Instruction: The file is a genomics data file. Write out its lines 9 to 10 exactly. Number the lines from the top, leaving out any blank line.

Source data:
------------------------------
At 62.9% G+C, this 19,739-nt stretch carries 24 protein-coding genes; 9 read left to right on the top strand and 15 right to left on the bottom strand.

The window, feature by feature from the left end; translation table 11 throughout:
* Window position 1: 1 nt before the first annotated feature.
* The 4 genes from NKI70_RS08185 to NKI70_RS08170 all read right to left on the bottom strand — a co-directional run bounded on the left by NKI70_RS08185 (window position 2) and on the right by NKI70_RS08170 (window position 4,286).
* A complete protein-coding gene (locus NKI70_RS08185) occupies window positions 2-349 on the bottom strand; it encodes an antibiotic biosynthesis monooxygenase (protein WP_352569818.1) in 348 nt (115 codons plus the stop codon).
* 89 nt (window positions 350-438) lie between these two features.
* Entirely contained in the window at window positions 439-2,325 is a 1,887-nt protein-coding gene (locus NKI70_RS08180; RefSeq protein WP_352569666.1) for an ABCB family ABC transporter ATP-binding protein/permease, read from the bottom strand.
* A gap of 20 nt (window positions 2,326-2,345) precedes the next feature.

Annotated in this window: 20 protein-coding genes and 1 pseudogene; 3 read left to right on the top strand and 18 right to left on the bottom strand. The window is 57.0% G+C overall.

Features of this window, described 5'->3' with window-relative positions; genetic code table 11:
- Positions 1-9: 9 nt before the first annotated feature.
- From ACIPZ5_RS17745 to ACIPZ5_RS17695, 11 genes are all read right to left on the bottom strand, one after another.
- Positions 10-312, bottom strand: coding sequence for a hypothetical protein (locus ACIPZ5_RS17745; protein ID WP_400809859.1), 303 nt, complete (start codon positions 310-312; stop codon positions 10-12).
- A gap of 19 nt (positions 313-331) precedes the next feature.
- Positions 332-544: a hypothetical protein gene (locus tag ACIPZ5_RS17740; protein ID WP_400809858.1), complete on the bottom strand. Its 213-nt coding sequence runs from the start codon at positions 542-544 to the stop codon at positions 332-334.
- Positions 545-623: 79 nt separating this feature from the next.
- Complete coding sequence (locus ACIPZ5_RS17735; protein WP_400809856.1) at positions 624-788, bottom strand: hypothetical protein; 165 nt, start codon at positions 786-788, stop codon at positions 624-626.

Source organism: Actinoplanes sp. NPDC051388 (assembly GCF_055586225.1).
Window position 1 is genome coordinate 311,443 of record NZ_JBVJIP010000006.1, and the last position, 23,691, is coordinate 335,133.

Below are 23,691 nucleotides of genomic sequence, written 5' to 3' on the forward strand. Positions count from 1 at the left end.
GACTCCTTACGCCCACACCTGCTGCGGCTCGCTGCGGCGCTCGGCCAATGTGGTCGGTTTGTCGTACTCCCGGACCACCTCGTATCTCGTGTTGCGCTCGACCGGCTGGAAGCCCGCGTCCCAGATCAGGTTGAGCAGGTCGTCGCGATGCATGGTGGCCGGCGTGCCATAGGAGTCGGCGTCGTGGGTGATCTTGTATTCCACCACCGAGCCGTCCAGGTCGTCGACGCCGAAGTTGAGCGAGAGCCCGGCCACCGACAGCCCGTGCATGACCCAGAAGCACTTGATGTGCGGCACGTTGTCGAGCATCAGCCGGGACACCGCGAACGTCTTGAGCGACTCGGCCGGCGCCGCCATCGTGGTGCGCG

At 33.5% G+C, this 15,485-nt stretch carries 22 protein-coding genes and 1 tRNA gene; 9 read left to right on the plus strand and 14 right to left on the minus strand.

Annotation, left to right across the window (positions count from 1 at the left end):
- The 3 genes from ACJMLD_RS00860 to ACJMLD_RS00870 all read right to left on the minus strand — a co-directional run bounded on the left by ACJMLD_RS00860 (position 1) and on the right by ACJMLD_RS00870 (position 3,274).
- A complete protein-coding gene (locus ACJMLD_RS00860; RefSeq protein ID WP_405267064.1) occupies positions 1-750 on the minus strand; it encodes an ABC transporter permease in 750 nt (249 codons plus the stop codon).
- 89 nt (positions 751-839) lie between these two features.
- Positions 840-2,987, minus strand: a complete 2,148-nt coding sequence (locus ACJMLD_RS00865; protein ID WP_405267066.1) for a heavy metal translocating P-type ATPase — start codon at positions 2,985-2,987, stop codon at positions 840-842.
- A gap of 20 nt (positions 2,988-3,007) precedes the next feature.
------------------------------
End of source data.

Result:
Annotated in this window: 20 protein-coding genes and 1 pseudogene; 3 read left to right on the top strand and 18 right to left on the bottom strand. The window is 57.0% G+C overall.

Features of this window, described 5'->3' with window-relative positions; genetic code table 11: